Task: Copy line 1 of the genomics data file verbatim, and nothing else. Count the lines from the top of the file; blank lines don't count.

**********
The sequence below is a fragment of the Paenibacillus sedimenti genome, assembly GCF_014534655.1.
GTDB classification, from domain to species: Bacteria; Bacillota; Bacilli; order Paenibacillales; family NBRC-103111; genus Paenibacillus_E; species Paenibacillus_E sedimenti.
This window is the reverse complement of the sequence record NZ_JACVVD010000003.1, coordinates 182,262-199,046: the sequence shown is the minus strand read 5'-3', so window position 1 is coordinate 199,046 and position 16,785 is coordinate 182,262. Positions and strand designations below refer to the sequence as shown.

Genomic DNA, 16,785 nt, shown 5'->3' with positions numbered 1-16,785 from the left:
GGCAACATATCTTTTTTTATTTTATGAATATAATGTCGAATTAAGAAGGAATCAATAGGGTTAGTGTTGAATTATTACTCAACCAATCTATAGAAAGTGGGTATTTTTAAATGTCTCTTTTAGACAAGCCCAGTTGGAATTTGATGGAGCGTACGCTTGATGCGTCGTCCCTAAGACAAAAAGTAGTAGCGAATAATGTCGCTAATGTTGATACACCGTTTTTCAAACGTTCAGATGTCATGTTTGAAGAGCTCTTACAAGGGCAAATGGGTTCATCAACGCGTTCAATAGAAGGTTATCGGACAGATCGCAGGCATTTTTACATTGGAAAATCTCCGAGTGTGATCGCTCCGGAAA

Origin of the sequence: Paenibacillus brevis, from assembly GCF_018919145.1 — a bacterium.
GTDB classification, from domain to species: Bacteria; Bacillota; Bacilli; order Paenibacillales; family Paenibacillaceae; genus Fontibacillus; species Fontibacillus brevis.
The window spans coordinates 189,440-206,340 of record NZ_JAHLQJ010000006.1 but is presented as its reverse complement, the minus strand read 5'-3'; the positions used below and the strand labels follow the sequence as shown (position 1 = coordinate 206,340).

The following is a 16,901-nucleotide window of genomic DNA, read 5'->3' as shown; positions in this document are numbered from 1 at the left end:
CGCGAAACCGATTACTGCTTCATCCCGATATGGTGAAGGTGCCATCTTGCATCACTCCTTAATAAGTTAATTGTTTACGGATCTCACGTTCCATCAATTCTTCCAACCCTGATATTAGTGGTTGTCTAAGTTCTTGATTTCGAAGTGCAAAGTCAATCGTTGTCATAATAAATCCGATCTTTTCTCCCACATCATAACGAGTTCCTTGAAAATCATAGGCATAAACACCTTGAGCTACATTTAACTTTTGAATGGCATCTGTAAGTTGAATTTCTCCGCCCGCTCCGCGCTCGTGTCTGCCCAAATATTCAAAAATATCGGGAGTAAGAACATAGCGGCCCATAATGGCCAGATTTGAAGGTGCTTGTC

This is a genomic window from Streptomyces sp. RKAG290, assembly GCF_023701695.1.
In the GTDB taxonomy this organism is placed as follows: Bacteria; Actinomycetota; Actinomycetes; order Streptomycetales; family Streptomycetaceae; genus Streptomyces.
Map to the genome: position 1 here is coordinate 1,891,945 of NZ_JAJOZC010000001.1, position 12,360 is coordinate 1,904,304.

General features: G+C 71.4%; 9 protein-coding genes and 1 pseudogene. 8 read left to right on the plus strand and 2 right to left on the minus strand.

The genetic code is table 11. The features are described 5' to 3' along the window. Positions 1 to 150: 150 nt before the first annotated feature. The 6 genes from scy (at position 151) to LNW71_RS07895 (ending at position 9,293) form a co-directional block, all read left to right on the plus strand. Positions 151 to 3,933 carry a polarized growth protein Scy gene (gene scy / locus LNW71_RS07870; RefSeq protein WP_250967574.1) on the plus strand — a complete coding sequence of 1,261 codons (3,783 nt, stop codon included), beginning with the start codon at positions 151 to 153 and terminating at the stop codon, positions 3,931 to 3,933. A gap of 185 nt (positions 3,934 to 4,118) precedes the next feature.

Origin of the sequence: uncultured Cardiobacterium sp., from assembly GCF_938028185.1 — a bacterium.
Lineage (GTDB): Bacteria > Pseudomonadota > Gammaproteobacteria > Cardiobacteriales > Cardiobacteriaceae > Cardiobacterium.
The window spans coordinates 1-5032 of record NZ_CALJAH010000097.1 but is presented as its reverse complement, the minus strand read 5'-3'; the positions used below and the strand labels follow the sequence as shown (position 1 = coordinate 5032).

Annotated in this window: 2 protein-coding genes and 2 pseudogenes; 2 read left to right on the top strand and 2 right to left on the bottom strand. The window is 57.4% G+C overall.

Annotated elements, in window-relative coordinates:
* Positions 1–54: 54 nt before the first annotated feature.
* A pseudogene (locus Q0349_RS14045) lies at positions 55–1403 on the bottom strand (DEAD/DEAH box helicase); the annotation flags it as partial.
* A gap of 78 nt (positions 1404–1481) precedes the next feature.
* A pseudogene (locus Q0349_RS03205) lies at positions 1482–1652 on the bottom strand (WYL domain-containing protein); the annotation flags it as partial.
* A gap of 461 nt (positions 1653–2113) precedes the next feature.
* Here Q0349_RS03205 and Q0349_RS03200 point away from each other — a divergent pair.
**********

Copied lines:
The sequence below is a fragment of the Paenibacillus sedimenti genome, assembly GCF_014534655.1.